Maybe it's the rain. Maybe it's the saying good-bye. And maybe it's just that I'm feeling a bit too necessary. Today I leave for a three-day conference. I know it will be beneficial to my spirit. I know I will learn. But I always hate to leave home and office.
Pastors are "Vain" and "Lazy?"
Eugene Peterson writes poignantly to pastors. In his book, The Unnecessary Pastor, he and co-author Marva Dawn deconstruct many myths regarding the pastor's role.
My favorite of Peterson's books, however, is entitled: The Contemplative Pastor. Here he shames clergy for their self-importance. He charges that we stay incessantly busy because we are vain and we are lazy. Ouch! What can this mean?
We want to be seen as busy and as vital to every cog in church and community activities. We want to impress people with our work ethic. We want people to be amazed at how many things we can do well, and how we seem to show up at every crisis.
What a Contemplative Pastor Looks Like
Pastoring, according to Peterson, should be something very different. Pastors should pray, preach and listen. More specifically, we should pray on an intimate level. We should preach after being drenched in scripture and prayer. And we should listen out of unhurried leisure. "Leisure," says Peterson, "is a quality of spirit, not a quantity of time." Hmmm.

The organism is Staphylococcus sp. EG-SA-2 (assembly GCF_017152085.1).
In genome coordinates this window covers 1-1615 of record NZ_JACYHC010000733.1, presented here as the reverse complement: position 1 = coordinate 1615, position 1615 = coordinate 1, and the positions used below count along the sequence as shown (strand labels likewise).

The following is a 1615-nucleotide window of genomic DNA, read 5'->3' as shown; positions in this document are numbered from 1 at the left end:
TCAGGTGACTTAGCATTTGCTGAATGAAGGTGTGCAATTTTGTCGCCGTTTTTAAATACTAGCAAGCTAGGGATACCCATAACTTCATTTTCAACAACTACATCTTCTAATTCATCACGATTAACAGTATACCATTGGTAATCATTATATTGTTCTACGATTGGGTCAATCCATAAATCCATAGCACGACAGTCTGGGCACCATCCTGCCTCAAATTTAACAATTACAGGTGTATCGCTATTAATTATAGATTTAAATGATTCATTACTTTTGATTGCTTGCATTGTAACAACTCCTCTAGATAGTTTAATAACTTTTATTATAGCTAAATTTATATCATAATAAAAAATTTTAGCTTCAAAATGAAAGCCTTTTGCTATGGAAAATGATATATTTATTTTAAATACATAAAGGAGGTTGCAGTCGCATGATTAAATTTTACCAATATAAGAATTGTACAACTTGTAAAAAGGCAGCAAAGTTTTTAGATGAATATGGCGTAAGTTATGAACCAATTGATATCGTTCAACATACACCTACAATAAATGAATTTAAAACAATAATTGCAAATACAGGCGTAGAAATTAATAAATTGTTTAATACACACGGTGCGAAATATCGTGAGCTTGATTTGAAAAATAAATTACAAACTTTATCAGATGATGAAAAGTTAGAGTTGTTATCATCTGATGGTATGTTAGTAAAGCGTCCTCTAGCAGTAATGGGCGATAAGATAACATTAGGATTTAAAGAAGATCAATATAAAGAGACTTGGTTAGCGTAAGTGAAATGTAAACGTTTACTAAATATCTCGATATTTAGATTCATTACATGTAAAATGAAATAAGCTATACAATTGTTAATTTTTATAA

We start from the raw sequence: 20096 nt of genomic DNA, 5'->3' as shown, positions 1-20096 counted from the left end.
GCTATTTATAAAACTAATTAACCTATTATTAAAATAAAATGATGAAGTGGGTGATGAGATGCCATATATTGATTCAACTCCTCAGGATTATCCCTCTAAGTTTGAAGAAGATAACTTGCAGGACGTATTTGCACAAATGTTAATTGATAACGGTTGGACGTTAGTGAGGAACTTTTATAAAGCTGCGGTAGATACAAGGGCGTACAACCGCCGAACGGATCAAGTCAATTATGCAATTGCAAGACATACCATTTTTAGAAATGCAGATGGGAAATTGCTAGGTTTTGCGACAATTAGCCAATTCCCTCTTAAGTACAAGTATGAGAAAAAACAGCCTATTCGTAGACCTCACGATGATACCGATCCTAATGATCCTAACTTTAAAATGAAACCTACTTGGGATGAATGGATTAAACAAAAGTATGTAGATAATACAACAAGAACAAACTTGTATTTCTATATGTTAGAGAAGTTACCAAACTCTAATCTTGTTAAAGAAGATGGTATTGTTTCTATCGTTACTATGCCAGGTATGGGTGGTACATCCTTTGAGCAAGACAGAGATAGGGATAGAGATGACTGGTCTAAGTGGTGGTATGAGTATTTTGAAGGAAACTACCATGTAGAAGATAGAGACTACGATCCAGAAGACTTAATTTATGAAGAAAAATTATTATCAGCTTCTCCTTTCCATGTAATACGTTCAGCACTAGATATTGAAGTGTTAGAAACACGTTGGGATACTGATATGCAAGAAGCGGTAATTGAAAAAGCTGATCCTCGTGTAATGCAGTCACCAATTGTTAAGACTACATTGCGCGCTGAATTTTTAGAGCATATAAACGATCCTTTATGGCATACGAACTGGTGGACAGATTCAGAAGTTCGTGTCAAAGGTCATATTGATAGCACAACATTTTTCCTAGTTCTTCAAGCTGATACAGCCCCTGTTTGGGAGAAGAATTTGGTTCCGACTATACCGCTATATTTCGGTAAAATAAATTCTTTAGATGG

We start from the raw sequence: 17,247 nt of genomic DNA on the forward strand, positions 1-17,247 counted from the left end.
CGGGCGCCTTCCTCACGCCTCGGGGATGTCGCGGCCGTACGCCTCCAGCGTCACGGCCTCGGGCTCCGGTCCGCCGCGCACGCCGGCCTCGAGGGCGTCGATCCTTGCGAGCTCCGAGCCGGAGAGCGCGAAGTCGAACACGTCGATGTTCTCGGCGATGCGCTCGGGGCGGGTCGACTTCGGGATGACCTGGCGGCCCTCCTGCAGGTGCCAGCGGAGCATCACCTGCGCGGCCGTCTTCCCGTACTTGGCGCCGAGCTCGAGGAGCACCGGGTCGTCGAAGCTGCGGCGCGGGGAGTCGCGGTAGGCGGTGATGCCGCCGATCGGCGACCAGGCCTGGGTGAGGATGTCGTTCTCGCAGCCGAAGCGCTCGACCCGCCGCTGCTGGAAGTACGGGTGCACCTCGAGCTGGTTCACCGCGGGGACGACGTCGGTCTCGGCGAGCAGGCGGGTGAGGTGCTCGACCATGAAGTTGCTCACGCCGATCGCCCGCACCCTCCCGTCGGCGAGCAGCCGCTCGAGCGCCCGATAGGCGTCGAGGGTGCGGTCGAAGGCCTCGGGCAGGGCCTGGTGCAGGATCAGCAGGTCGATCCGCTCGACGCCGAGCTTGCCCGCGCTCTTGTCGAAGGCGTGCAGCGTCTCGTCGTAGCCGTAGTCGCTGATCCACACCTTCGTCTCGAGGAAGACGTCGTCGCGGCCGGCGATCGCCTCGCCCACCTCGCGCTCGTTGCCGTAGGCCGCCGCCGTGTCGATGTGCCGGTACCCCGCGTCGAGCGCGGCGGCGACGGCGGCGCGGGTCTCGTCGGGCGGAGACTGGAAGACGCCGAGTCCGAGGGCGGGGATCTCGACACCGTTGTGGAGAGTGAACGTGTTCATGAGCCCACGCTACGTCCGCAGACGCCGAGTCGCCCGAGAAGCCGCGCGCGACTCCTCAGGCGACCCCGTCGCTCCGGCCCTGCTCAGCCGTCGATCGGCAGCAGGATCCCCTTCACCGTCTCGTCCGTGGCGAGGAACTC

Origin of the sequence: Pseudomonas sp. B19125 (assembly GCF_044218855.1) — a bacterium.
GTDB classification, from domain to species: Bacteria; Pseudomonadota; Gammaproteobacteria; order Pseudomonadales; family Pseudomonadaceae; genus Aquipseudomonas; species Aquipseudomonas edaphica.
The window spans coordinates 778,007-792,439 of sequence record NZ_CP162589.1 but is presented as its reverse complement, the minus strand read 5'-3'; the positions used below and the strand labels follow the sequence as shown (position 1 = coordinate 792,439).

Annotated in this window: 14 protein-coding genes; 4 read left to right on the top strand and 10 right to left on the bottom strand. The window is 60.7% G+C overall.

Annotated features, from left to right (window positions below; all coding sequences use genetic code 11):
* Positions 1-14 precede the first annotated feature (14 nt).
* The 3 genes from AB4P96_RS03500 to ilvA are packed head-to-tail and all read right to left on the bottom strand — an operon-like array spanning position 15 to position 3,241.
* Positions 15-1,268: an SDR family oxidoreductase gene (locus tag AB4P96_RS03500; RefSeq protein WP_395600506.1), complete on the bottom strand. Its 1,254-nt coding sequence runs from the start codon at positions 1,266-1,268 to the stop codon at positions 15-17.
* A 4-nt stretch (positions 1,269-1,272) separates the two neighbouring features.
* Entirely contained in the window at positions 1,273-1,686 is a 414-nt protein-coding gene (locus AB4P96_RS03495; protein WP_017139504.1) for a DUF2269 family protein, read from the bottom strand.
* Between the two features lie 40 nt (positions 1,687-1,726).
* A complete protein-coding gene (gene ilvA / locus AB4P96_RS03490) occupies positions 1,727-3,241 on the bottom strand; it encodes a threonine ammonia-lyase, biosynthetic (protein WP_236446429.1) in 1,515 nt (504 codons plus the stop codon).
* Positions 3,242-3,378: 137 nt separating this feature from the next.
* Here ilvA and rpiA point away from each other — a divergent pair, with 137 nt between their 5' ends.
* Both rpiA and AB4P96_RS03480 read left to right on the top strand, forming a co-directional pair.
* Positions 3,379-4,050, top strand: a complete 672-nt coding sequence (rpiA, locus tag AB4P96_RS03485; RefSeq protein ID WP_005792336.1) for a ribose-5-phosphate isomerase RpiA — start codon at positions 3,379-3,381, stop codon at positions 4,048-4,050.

An Allegory from Melville (long quote from The Contemplative Pastor)
"In Herman Melville's Moby Dick, there is a turbulent scene in which a whaleboat scuds across a frothing ocean in pursuit of the great, white whale, Moby Dick. the sailors are laboring fiercely, every muscle taut, all attention and energy concentrated on the task...In this boat, however, there is one man who does nothing. He doesn't hold an oar; he doesn't perspire; he doesn't shout. He is languid in the crash and the cursing. This man is the harpooner, quiet and poised, waiting. And then this sentence: "To insure the greatest efficiency in the dart, the harpooners of this world must start to their feet out of idleness, and not out of toil.
"....The metaphors Jesus used for the life of ministry are frequently images of the single, the small, and the quiet, which have effects far in excess of their appearance: salt, leaven, seed...It is, then, a strategic necessity that pastors deliberately ally themselves with the quiet, poised harpooners, and not leap, frenzied, to the oars."
Is there even a chance that any of us who are called pastors would be willing to practice such a style of ministry? Would it work? Would we remain employed? Peterson claims that he dropped out of the hustle, and into contemplation, and found that no one noticed.